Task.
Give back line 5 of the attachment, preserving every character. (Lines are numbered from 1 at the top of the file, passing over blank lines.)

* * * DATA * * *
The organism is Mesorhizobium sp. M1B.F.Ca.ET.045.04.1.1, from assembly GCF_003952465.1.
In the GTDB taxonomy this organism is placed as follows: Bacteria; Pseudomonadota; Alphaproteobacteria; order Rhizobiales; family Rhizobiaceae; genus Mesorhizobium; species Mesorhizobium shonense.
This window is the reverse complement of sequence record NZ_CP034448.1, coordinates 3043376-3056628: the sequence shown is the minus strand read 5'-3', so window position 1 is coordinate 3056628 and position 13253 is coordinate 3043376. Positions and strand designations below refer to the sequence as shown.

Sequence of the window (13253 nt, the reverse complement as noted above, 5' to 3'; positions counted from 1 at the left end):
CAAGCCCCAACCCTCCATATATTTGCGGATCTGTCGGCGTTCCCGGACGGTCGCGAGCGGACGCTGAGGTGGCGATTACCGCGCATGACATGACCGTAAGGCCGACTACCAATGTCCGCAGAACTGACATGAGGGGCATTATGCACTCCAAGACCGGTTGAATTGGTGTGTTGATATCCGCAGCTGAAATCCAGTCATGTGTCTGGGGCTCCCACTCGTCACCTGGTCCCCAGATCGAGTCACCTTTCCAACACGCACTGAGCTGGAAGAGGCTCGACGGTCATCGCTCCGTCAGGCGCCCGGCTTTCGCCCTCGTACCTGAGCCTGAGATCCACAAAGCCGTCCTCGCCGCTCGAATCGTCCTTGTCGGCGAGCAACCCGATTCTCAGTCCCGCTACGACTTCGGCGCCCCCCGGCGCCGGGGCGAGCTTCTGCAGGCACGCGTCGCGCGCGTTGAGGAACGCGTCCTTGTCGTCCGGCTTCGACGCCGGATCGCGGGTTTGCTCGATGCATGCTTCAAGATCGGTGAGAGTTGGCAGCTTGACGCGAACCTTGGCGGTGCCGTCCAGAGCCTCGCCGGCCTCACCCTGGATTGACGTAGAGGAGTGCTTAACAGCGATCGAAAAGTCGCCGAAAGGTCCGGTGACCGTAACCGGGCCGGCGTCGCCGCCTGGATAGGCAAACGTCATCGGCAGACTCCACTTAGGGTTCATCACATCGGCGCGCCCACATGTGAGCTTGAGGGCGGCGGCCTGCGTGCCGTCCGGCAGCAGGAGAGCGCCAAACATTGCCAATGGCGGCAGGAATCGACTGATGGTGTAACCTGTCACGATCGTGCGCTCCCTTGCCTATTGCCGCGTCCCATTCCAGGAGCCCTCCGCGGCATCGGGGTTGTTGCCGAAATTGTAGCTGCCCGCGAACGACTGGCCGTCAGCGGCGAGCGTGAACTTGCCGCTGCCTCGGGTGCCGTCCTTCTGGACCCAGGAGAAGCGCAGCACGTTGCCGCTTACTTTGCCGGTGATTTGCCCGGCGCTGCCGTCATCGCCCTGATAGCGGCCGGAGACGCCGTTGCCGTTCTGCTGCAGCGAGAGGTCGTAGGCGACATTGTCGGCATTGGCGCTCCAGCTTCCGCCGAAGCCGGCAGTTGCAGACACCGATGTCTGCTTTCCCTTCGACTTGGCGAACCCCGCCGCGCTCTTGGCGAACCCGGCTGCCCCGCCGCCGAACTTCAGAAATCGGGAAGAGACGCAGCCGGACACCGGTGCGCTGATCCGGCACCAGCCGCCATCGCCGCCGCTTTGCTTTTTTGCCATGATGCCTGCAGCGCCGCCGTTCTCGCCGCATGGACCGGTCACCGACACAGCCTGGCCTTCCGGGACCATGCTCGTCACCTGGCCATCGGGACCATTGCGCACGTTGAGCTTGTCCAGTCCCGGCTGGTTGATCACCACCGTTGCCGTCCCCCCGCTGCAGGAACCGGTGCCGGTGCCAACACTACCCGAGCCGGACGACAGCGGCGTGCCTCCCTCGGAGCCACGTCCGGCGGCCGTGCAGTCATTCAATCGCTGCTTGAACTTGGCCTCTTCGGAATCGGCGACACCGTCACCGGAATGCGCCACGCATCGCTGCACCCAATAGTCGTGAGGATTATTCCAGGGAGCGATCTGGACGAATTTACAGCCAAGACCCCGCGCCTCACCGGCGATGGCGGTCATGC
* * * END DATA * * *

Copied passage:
CAAGCCCCAACCCTCCATATATTTGCGGATCTGTCGGCGTTCCCGGACGGTCGCGAGCGGACGCTGAGGTGGCGATTACCGCGCATGACATGACCGTAAGGCCGACTACCAATGTCCGCAGAACTGACATGAGGGGCATTATGCACTCCAAGACCGGTTGAATTGGTGTGTTGATATCCGCAGCTGAAATCCAGTCATGTGTCTGGGGCTCCCACTCGTCACCTGGTCCCCAGATCGAGTCACCTTTCCAACACGCACTGAGCTGGAAGAGGCTCGACGGTCATCGCTCCGTCAGGCGCCCGGCTTTCGCCCTCGTACCTGAGCCTGAGATCCACAAAGCCGTCCTCGCCGCTCGAATCGTCCTTGTCGGCGAGCAACCCGATTCTCAGTCCCGCTACGACTTCGGCGCCCCCCGGCGCCGGGGCGAGCTTCTGCAGGCACGCGTCGCGCGCGTTGAGGAACGCGTCCTTGTCGTCCGGCTTCGACGCCGGATCGCGGGTTTGCTCGATGCATGCTTCAAGATCGGTGAGAGTTGGCAGCTTGACGCGAACCTTGGCGGTGCCGTCCAGAGCCTCGCCGGCCTCACCCTGGATTGACGTAGAGGAGTGCTTAACAGCGATCGAAAAGTCGCCGAAAGGTCCGGTGACCGTAACCGGGCCGGCGTCGCCGCCTGGATAGGCAAACGTCATCGGCAGACTCCACTTAGGGTTCATCACATCGGCGCGCCCACATGTGAGCTTGAGGGCGGCGGCCTGCGTGCCGTCCGGCAGCAGGAGAGCGCCAAACATTGCCAATGGCGGCAGGAATCGACTGATGGTGTAACCTGTCACGATCGTGCGCTCCCTTGCCTATTGCCGCGTCCCATTCCAGGAGCCCTCCGCGGCATCGGGGTTGTTGCCGAAATTGTAGCTGCCCGCGAACGACTGGCCGTCAGCGGCGAGCGTGAACTTGCCGCTGCCTCGGGTGCCGTCCTTCTGGACCCAGGAGAAGCGCAGCACGTTGCCGCTTACTTTGCCGGTGATTTGCCCGGCGCTGCCGTCATCGCCCTGATAGCGGCCGGAGACGCCGTTGCCGTTCTGCTGCAGCGAGAGGTCGTAGGCGACATTGTCGGCATTGGCGCTCCAGCTTCCGCCGAAGCCGGCAGTTGCAGACACCGATGTCTGCTTTCCCTTCGACTTGGCGAACCCCGCCGCGCTCTTGGCGAACCCGGCTGCCCCGCCGCCGAACTTCAGAAATCGGGAAGAGACGCAGCCGGACACCGGTGCGCTGATCCGGCACCAGCCGCCATCGCCGCCGCTTTGCTTTTTTGCCATGATGCCTGCAGCGCCGCCGTTCTCGCCGCATGGACCGGTCACCGACACAGCCTGGCCTTCCGGGACCATGCTCGTCACCTGGCCATCGGGACCATTGCGCACGTTGAGCTTGTCCAGTCCCGGCTGGTTGATCACCACCGTTGCCGTCCCCCCGCTGCAGGAACCGGTGCCGGTGCCAACACTACCCGAGCCGGACGACAGCGGCGTGCCTCCCTCGGAGCCACGTCCGGCGGCCGTGCAGTCATTCAATCGCTGCTTGAACTTGGCCTCTTCGGAATCGGCGACACCGTCACCGGAATGCGCCACGCATCGCTGCACCCAATAGTCGTGAGGATTATTCCAGGGAGCGATCTGGACGAATTTACAGCCAAGACCCCGCGCCTCACCGGCGATGGCGGTCATGC